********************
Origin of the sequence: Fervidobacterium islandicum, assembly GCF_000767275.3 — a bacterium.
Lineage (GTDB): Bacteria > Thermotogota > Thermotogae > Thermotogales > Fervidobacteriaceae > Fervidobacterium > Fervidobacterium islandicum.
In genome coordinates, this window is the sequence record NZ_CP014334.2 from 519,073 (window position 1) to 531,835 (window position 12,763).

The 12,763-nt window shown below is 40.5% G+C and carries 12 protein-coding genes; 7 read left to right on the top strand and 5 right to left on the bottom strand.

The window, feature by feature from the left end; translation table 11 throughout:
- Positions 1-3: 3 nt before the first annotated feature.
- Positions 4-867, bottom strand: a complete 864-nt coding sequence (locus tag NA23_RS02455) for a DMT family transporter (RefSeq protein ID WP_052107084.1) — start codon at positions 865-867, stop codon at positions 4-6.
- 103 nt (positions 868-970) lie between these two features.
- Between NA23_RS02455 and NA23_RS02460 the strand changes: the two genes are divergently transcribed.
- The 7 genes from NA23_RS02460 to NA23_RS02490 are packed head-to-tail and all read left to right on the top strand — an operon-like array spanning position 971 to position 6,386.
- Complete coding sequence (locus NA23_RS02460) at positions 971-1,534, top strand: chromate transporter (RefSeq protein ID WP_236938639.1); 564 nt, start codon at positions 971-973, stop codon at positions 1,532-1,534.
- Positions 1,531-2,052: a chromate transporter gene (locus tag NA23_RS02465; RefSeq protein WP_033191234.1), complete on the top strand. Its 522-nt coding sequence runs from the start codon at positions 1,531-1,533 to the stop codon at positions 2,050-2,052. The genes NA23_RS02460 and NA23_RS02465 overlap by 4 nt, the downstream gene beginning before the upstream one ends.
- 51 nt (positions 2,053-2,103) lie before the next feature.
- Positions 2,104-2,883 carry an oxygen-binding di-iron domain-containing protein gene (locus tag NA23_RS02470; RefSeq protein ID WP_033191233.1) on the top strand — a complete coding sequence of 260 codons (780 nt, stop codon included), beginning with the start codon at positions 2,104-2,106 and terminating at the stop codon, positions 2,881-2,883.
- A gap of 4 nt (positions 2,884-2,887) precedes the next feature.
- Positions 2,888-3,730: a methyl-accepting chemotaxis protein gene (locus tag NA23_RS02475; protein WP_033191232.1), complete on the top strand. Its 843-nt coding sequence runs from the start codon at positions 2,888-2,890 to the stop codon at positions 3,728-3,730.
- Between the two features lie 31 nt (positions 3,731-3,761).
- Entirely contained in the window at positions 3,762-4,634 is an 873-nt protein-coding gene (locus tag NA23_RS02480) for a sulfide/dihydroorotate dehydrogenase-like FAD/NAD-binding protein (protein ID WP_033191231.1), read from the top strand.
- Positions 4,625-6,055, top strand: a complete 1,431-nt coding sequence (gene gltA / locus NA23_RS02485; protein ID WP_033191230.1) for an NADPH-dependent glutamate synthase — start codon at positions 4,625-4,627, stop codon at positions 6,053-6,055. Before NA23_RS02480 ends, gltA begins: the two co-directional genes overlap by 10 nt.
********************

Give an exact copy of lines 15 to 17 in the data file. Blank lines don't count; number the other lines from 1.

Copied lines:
- A gap of 4 nt (positions 2,884-2,887) precedes the next feature.
- Positions 2,888-3,730: a methyl-accepting chemotaxis protein gene (locus tag NA23_RS02475; protein WP_033191232.1), complete on the top strand. Its 843-nt coding sequence runs from the start codon at positions 2,888-2,890 to the stop codon at positions 3,728-3,730.
- Between the two features lie 31 nt (positions 3,731-3,761).